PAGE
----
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Senior Dish Washer
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3,203 Posts
Discussion Starter #1
OK

This is probably a dumb question for most of you, but what is the best way to clean the wax off the AristoCraft track screws?

Maybe heat the wax with a grill starter flame and then spray some brake cleaner to clean any wax residue off the screws.

Also, what kind of solder should I use if I decide to solder the joints together?

Thanks
 

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Super Modulator
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20,525 Posts
I roll them between my fingers, and turn them with the driver. Most all wax will break off. Then I take the point of an X-acto knife and just give it a quick twist.

Getting all the wax off is not really necessary, it helps lube the threads.

You will need a large soldering iron, and use rosin-core solder. I am assuming you have brass track.

Regards, Greg
 

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Premium Member
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436 Posts
If you decide to solder the joints, I would suggest you use jumper wires instead...I did this more than 6 or 7 years ago and have had zero electrical problems, and it's easy to just cut the wires if you decide to change or move the track, I use split jaw clamps at all switches to allow easy removal of the switches for repair and use jumper wires across the switches as the switches are the weak link in the rail carrying electricity....check out my How-to web page "Soldering track jumpers".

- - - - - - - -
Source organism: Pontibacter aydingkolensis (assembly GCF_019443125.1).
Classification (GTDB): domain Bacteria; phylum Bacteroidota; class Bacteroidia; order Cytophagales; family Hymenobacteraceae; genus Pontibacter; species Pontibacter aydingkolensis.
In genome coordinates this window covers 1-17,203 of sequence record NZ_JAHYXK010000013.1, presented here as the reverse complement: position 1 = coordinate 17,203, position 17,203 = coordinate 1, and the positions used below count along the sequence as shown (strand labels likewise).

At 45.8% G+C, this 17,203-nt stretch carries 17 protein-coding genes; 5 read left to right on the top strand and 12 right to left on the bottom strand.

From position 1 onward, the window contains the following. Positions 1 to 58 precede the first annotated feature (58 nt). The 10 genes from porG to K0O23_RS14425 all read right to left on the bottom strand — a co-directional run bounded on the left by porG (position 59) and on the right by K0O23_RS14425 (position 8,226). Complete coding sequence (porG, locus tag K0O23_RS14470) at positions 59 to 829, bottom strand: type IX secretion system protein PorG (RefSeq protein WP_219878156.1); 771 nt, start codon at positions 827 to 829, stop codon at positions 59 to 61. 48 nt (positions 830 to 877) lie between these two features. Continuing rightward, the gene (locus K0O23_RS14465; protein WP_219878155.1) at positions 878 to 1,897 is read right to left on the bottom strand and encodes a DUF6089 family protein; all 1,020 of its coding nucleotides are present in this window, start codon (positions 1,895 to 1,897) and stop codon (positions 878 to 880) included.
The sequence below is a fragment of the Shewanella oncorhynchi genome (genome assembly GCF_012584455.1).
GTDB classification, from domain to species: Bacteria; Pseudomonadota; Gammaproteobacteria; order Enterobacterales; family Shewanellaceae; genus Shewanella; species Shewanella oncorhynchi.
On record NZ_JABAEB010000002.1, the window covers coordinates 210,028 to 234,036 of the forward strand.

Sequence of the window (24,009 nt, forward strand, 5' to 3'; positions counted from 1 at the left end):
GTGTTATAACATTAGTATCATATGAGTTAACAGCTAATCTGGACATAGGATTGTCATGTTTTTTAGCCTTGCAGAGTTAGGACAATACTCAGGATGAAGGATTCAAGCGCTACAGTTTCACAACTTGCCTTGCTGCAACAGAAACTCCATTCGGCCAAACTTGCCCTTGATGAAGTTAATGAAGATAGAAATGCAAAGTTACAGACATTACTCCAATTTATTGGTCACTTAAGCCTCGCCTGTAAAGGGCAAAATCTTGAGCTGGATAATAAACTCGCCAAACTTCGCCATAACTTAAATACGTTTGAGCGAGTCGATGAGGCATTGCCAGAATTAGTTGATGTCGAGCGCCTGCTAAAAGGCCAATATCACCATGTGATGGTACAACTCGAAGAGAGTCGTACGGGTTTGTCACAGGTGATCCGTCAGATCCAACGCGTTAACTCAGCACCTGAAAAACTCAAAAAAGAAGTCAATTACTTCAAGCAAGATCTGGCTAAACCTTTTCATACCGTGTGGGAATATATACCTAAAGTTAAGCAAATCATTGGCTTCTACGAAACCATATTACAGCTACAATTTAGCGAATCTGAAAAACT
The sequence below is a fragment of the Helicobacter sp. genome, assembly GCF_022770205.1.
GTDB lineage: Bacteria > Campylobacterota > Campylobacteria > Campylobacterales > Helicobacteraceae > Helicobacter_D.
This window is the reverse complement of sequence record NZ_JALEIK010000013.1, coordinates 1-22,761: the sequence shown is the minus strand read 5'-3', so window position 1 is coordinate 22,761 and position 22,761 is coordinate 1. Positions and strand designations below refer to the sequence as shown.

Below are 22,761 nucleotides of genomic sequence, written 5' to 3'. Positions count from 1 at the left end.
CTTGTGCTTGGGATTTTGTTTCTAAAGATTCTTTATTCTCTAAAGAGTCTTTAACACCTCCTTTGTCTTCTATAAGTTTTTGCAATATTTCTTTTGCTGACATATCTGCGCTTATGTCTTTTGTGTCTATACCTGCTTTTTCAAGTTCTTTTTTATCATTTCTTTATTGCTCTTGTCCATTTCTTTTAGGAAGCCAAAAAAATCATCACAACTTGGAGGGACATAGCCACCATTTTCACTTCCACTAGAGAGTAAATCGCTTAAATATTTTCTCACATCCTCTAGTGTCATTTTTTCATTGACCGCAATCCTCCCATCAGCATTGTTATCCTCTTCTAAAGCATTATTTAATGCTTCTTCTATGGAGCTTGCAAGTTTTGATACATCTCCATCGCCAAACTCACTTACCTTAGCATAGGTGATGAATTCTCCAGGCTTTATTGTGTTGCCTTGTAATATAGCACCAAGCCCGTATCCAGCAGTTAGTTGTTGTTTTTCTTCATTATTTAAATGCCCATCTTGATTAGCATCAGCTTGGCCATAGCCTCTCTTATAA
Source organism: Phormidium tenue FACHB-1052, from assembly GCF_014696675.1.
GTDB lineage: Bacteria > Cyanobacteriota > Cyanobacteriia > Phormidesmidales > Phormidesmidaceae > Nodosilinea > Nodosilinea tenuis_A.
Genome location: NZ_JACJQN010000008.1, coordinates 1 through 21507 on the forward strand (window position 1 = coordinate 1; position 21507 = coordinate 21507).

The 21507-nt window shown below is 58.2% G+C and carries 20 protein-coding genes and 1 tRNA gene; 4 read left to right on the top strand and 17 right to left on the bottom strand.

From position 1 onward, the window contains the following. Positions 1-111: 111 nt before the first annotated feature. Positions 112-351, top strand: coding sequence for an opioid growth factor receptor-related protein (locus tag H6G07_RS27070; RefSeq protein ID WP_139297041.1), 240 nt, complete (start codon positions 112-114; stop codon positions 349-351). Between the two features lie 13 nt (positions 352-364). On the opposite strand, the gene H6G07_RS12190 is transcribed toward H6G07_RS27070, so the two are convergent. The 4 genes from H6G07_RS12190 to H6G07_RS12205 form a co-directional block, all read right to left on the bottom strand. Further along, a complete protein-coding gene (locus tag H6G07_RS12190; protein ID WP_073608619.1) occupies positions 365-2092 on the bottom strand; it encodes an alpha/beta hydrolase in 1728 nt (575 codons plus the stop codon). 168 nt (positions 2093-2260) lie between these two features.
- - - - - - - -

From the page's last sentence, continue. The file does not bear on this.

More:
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Premium Member
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965 Posts
I take a small screwdriver to remove the screws/wax. The screws are placed on a piece of cardboard. A hair dryer or heat gun then melts off the wax, which is absorbed by the cardboard.
If there is a small bit of residual wax in the hex socket, it will help keep the screw on the driver.
JimC.
 

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Premium Member
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428 Posts
The Aristo track solders very nicely using 60/40 Rosin Core Solder. I used a liquid soldering flux on the joiner and track before using the solder on my Aristo sectional track. I used a small butane fired torch to heat the brass track and then touched the solder to the hot track and joiner. This melted the solder causing it to flow into the joint. I tightened all of the joiners first by pinching them first using pliers, making them so tight that I had to carefully tap them on the end of the track using a small hammer. This made for a tight fit of the joiners on the track and I ended up not using the screws at all. I soldered anywhere between 3 and 5 sections together and then connected those sections using Hillman Clamps. That was 4 years ago and I have had no problems.


Russ Miller 
 

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Senior Dish Washer
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Discussion Starter #6
Thanks for the tips.

I picked the wax off two screws and attached two pcs of track together while sitting on the couch watching a movie. The wax came off the screws much easier than I had expected. While the allen screws stayed on the driver this time without loosing any, I'll wait to work on the rest at the table so I don't loose any. Being that this current layout is temporary, I'll be using jumper wires in place of soldering the joints.
 

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Premium Member
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I picked up a small pot at goodwill cheap and just boil them ......

then let it cool and the wax is on top of the water and the screws are in the bottom ......
 

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I just chip it off with a tiny screwdriver.
 
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